Thursday morning, Dan Stack and I were talking about the 2011 Mets and how surprising the team was. Dan mentioned their two-out hitting and road record, certainly two of the areas where they are overperforming this season. I mentioned my theory that the Mets struggle against the elite pitchers but did better than expected versus the “good” pitchers.
According to Baseball-Reference.com, the Mets are 30-28 overall against teams that are greater than or equal to .500 this year and 15-15 against teams that are below the .500 mark. This means they are not beating up on the poor teams but instead are holding their own against the good teams. My theory is that they are doing worse than expected versus the elite pitchers but are cleaning up versus the next tier of pitchers.
But, how do you measure elite pitchers? You could do it by ERA but then you get guys like Jeff Karstens and Kyle Lohse in your survey, who really do not fit my definition of elite. So, I decided to use fWAR. Here are the top 10 hurlers by that metric who have pitched against the Mets this year. The first chart is their overall numbers and the second chart is their numbers versus the Mets.
This seems like a pretty good group, although many might be surprised with the inclusion of Zimmermann. However, the Nationals’ young ace’s record is not indicative of how well he has pitched this year, as he is 4-5 in 13 games this year in which he has delivered a Quality Start.
Here’s how that group has done against the Mets this year, with some other categories included:
Overall, these 10 pitchers had a .652 winning percentage. Against the Mets, they had a .643 winning percentage. That seems to shoot my theory down.
But if you think I’m going to let go of one of my theories that easily, well guess again.
Four of these pitchers (Hamels, Haren, Zimmermann, Jurrjens) were significantly worse against the Mets than they are overall. Neither Jurrjens nor Haren are dominating strikeout pitchers. Instead of looking at the top pitchers by fWAR, let’s look at them by K/9. Here are the top 10 hurlers by that metric who have pitched against the Mets this year. The first chart is their overall numbers and the second chart is their numbers versus the Mets.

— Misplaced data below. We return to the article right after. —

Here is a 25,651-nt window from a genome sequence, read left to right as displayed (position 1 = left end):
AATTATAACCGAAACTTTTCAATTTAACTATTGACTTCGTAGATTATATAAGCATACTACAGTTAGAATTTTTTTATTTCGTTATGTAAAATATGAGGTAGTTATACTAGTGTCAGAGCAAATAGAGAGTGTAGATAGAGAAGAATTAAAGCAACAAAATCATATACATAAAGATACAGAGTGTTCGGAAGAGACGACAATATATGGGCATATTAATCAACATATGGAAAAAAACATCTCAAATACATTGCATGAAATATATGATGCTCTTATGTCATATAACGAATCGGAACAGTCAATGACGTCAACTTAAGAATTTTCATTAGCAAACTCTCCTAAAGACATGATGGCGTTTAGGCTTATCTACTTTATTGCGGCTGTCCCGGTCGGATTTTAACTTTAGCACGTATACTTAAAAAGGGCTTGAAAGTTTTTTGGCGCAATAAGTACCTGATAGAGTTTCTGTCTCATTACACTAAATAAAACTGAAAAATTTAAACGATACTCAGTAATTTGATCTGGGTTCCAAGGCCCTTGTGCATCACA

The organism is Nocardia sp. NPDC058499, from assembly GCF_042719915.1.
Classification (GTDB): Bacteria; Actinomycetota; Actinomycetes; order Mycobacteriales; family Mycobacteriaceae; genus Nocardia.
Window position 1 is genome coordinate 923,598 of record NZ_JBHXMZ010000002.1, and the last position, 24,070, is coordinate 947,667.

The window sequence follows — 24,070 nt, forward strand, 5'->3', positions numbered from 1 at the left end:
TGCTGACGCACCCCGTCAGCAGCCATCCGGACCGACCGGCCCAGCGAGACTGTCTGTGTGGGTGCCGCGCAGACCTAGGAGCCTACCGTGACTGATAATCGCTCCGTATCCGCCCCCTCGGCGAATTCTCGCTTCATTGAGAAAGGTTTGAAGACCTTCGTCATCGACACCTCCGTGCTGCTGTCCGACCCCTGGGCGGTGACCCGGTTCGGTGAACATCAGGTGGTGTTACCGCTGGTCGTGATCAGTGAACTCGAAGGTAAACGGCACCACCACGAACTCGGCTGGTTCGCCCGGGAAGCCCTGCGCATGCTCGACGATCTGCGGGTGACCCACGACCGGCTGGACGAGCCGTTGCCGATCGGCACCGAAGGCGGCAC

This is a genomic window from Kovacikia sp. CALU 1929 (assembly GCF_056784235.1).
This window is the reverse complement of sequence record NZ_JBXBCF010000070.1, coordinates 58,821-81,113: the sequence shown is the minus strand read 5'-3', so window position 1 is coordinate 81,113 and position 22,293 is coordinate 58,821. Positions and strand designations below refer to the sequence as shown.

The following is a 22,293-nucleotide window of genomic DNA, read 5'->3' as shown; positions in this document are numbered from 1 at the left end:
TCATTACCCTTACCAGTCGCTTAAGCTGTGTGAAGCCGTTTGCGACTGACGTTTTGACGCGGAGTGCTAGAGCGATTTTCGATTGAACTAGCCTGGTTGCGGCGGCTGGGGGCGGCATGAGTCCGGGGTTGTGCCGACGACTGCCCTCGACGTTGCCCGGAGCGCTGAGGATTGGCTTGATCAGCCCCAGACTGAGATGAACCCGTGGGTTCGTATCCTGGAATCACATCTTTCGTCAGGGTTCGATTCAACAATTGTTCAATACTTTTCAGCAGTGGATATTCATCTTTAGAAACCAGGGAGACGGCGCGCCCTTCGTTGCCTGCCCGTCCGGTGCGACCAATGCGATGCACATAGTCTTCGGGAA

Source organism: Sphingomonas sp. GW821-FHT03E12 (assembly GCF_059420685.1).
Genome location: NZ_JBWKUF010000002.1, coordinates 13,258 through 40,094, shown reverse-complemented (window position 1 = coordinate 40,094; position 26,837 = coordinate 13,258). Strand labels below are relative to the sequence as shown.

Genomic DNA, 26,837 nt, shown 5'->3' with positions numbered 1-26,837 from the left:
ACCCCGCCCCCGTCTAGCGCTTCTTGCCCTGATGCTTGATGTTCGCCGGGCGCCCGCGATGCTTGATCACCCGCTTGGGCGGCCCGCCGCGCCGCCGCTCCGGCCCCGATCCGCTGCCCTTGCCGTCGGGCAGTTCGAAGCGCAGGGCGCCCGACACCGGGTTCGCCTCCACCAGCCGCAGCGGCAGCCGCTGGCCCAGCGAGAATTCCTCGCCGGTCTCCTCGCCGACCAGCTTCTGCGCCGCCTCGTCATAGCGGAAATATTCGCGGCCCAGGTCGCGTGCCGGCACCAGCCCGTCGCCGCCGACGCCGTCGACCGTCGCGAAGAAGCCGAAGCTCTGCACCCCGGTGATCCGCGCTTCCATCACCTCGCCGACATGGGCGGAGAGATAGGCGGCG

Interestingly, we see the six elite pitchers who did well against the Mets on this list. Here’s how the group did only against the Mets:
Overall, these 10 pitchers had a .628 winning percentage and against the Mets they had a .778 winning percentage. So, the Mets did do worse versus these pitchers than you might expect, but not by a significant amount given the small sample size of nine decisions.
But let’s take the six pitchers who were on both lists. Against Kershaw, Lincecum, Lee, Gonzalez, Verlander and Halladay, the Mets are 0-6. These hurlers have a 0.77 ERA in 58.2 IP against the Mets, with 1 HR allowed, 15 BB and 63 Ks. That’s a 0.15 HR/9, 2.30 BB/9 and a 9.66 K/9 from the Super Six against the Mets.
The other four hurlers in the K/9 group were 1-2 against the Mets with a 4.63 ERA. In 35 IP they allowed 4 HR, 16 BB and 35 Ks. That’s a 1.03 HR/9, 4.11 BB/9 and 9.00 K/9. Let’s put that in chart form to make the numbers stand out:
Overall, the Mets are first in the National League with 310 walks. They have the third fewest strikeouts with 600 and the third fewest home runs with 55. When we look at the top K/9 pitchers, we understand they are negating one of the Mets’ strengths. The Mets are weak in HR, so we expect this group to follow form. The expected unknown is if they are going to keep their walks in check.
The Super Six do better than expected with HR and really limit the walks. The others do worse than expected with HR and are below average in walks. So the second group, even though they are selected because they neutralize one of the Mets’ strengths (and do well in this regard) they are still disappointing because they fail in two other categories.
So, I think I was on the right trail with my theory. But it needs to be amended somewhat. It’s not simply elite pitchers that confound the Mets, it’s elite power pitchers who completely handcuff the team. The Super Six have a .629 winning percentage against the non-Mets teams in baseball but are undefeated against the Mets.
Against the rest of baseball, the Mets are 45-37 for a .549 winning percentage. If the Mets did not face one of the Super Six over 162 games, they would win 89 games at their current rate. At least they won’t have to face Verlander, Gonzalez nor Kershaw anymore this season. They square off against Lincecum on Saturday night and then won’t see him again, either.
But they will undoubtedly have a few matchups against Halladay and Lee the rest of the way.
Tomorrow I’ll check to see how the Mets fare against the next 10 pitchers in fWAR and K/9 – the “good” pitchers.